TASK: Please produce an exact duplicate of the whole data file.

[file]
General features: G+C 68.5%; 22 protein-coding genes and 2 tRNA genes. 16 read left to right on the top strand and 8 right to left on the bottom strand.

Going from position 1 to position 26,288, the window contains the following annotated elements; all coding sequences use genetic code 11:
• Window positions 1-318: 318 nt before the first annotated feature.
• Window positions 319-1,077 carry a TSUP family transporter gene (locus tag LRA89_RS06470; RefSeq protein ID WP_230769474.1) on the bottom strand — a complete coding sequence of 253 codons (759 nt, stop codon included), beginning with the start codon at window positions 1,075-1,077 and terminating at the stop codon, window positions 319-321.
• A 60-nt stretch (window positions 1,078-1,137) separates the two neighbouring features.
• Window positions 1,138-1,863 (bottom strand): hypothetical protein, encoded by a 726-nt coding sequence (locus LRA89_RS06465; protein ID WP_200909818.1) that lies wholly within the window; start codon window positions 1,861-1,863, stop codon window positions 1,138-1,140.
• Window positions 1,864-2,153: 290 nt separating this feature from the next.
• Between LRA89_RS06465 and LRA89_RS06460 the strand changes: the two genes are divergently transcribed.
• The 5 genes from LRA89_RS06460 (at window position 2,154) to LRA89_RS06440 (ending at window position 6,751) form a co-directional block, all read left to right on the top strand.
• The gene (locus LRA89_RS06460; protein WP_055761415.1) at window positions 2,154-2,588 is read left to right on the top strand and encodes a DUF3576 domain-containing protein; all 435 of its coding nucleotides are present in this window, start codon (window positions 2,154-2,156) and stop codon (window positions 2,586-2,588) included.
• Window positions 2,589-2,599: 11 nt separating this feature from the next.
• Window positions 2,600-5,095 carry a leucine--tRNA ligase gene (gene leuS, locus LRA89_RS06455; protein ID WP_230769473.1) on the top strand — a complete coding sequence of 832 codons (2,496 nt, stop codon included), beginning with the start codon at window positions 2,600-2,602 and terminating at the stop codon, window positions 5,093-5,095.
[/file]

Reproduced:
General features: G+C 68.5%; 22 protein-coding genes and 2 tRNA genes. 16 read left to right on the top strand and 8 right to left on the bottom strand.

Going from position 1 to position 26,288, the window contains the following annotated elements; all coding sequences use genetic code 11:
• Window positions 1-318: 318 nt before the first annotated feature.
• Window positions 319-1,077 carry a TSUP family transporter gene (locus tag LRA89_RS06470; RefSeq protein ID WP_230769474.1) on the bottom strand — a complete coding sequence of 253 codons (759 nt, stop codon included), beginning with the start codon at window positions 1,075-1,077 and terminating at the stop codon, window positions 319-321.
• A 60-nt stretch (window positions 1,078-1,137) separates the two neighbouring features.
• Window positions 1,138-1,863 (bottom strand): hypothetical protein, encoded by a 726-nt coding sequence (locus LRA89_RS06465; protein ID WP_200909818.1) that lies wholly within the window; start codon window positions 1,861-1,863, stop codon window positions 1,138-1,140.
• Window positions 1,864-2,153: 290 nt separating this feature from the next.
• Between LRA89_RS06465 and LRA89_RS06460 the strand changes: the two genes are divergently transcribed.
• The 5 genes from LRA89_RS06460 (at window position 2,154) to LRA89_RS06440 (ending at window position 6,751) form a co-directional block, all read left to right on the top strand.
• The gene (locus LRA89_RS06460; protein WP_055761415.1) at window positions 2,154-2,588 is read left to right on the top strand and encodes a DUF3576 domain-containing protein; all 435 of its coding nucleotides are present in this window, start codon (window positions 2,154-2,156) and stop codon (window positions 2,586-2,588) included.
• Window positions 2,589-2,599: 11 nt separating this feature from the next.
• Window positions 2,600-5,095 carry a leucine--tRNA ligase gene (gene leuS, locus LRA89_RS06455; protein ID WP_230769473.1) on the top strand — a complete coding sequence of 832 codons (2,496 nt, stop codon included), beginning with the start codon at window positions 2,600-2,602 and terminating at the stop codon, window positions 5,093-5,095.